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Brooks, a former lawyer and part-time musician, opened the suburban music venue 16 months ago with business partner Chris Dungan over a “mutual interest” in concert experiences.

“We’d get together to hear music in all the venues in Chicago, but from Arlington Heights it’s a long drive to get to Evanston to go to SPACE or to go to Schuba’s,” says Brooks. “Our goal was to see if we could develop what we thought was a cool music venue in the ‘burbs and see if we could make it a high-level place that would be on a level with those venues we love in Chicago. If you look on our wall, we have pictures of our favorite Chicago music venues to remind us this is what we are trying to accomplish.”

Over the past year, Hey Nonny has enjoyed a range of successful bookings from Smashing Pumpkins drummer Jimmy Chamberlin to Miles Nielsen and The Rusted Hearts, but their blues shows have always been highlights and often sold-out affairs. “We’ve tried to program all different kinds of music and present a large variety. One of the things that has worked is blues,” says Brooks. “We’ve had a good time with it and gotten to know a lot of the blues players in Chicago and the people in that community. So, we thought, since the greatest blues talent in the world is right here in Chicago, why not put on a winter festival.”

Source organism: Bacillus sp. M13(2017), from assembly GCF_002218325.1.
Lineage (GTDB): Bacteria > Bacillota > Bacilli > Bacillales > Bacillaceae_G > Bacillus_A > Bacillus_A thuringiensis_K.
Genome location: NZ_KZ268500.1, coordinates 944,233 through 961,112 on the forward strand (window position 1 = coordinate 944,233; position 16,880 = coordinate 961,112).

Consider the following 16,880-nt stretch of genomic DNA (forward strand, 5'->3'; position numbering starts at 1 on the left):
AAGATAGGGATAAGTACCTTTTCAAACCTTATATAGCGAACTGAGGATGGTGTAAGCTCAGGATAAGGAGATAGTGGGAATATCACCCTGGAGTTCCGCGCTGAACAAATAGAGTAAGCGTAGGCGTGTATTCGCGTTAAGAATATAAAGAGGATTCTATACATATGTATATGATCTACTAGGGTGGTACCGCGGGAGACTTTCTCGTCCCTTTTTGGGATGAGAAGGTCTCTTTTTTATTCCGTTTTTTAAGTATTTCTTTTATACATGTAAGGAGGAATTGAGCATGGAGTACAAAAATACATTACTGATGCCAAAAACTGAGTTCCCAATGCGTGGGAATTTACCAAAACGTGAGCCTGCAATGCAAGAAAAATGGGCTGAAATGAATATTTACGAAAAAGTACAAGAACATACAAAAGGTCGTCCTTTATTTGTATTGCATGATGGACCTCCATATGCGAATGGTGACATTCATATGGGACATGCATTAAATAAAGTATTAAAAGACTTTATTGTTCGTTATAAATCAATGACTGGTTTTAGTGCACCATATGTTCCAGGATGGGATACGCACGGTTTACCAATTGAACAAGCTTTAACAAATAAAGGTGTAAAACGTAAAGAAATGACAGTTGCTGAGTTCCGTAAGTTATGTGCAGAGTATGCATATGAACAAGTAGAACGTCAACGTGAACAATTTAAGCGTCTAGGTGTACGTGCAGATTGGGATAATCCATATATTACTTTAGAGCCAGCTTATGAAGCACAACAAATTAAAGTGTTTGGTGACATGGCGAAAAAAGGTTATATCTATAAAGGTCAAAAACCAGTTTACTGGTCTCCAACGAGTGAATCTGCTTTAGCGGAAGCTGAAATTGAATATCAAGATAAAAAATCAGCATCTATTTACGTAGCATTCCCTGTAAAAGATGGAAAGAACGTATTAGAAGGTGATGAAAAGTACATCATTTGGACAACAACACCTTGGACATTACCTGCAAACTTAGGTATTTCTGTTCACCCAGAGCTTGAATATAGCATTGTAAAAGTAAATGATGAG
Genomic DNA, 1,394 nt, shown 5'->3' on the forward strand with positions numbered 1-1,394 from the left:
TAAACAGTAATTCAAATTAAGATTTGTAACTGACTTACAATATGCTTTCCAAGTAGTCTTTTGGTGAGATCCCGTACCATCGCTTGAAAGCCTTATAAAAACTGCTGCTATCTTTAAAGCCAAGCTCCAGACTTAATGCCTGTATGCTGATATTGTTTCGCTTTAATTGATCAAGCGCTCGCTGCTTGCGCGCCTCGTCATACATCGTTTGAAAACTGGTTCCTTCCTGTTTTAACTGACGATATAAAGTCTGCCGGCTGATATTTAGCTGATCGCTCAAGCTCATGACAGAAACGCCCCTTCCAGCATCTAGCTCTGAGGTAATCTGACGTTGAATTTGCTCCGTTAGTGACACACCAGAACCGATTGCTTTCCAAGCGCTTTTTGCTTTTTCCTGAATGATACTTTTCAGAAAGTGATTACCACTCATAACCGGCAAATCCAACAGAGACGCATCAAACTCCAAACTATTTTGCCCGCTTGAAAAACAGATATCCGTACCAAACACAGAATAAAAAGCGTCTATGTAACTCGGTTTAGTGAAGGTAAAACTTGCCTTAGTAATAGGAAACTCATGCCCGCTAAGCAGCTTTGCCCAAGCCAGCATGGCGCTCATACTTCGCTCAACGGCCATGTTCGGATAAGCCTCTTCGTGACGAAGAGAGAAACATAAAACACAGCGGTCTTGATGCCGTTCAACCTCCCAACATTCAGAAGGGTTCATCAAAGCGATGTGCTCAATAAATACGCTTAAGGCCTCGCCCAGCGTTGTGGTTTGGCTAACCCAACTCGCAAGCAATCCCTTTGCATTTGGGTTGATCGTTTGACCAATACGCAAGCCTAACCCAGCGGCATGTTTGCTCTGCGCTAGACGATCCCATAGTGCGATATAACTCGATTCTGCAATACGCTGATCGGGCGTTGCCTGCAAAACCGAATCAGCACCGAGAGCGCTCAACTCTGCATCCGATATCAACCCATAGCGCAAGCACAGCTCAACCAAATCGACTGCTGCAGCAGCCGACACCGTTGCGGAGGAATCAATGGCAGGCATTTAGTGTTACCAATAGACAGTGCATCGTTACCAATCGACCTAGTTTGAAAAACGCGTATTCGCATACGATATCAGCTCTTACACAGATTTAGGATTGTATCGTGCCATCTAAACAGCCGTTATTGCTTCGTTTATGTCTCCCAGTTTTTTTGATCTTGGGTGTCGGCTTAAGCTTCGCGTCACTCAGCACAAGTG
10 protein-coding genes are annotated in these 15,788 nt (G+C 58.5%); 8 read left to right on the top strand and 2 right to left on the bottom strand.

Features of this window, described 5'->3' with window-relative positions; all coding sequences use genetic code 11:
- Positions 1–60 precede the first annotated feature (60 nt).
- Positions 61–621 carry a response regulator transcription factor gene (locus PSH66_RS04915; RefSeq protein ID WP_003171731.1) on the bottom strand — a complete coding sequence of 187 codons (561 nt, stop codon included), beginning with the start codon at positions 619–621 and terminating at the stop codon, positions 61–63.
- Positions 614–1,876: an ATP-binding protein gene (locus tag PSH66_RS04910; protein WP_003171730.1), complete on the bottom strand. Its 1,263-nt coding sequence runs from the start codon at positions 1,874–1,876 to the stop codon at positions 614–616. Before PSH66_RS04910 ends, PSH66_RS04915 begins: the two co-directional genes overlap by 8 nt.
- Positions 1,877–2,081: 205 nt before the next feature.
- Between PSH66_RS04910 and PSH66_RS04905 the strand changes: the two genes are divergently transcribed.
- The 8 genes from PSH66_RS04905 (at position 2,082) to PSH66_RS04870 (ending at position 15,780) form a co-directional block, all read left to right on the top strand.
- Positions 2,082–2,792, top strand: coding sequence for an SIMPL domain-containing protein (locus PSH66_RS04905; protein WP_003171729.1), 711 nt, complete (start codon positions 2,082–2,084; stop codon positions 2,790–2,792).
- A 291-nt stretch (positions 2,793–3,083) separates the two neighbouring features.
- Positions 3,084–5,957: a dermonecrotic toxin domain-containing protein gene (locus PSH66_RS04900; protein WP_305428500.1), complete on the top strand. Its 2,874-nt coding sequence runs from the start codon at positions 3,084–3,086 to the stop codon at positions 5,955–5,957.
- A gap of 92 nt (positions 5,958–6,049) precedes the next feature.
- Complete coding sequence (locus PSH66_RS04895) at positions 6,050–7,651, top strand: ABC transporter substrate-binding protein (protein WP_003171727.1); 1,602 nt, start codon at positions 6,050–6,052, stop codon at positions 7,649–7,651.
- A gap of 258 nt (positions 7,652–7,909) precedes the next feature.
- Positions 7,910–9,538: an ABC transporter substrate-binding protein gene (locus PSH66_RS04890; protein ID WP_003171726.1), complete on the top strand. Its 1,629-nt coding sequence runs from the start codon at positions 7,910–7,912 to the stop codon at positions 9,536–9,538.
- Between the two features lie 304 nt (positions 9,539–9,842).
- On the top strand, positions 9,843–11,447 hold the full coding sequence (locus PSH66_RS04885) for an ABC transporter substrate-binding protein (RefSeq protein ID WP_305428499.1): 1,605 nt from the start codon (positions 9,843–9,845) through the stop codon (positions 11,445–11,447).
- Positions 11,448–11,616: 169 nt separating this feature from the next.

One such player Brooks has grown close to is Toronzo Cannon who has previously sold out two Hey Nonny performances and will help close out Saturday night at the Winter Blues Summit.

Toronzo Cannon

Toronzo Cannon

Mike White Photo

“Everybody has a role in keeping the blues alive, from the artists, the guys that run the venues, the bookers, the audience, everyone has a part,” says Cannon, whose albums on the local Alligator Records imprint have been nominated for Blues Music Awards and have gotten him placements on the annual Chicago Blues Festival as well as stages all over the world. “Chip is such a great guy and is furthering the blues in the fact that he has a venue in Arlington Heights and is bringing blues to that area,” he adds. “Some people might not want to travel all the way to Chicago to see blues acts, so we bring them the blues.”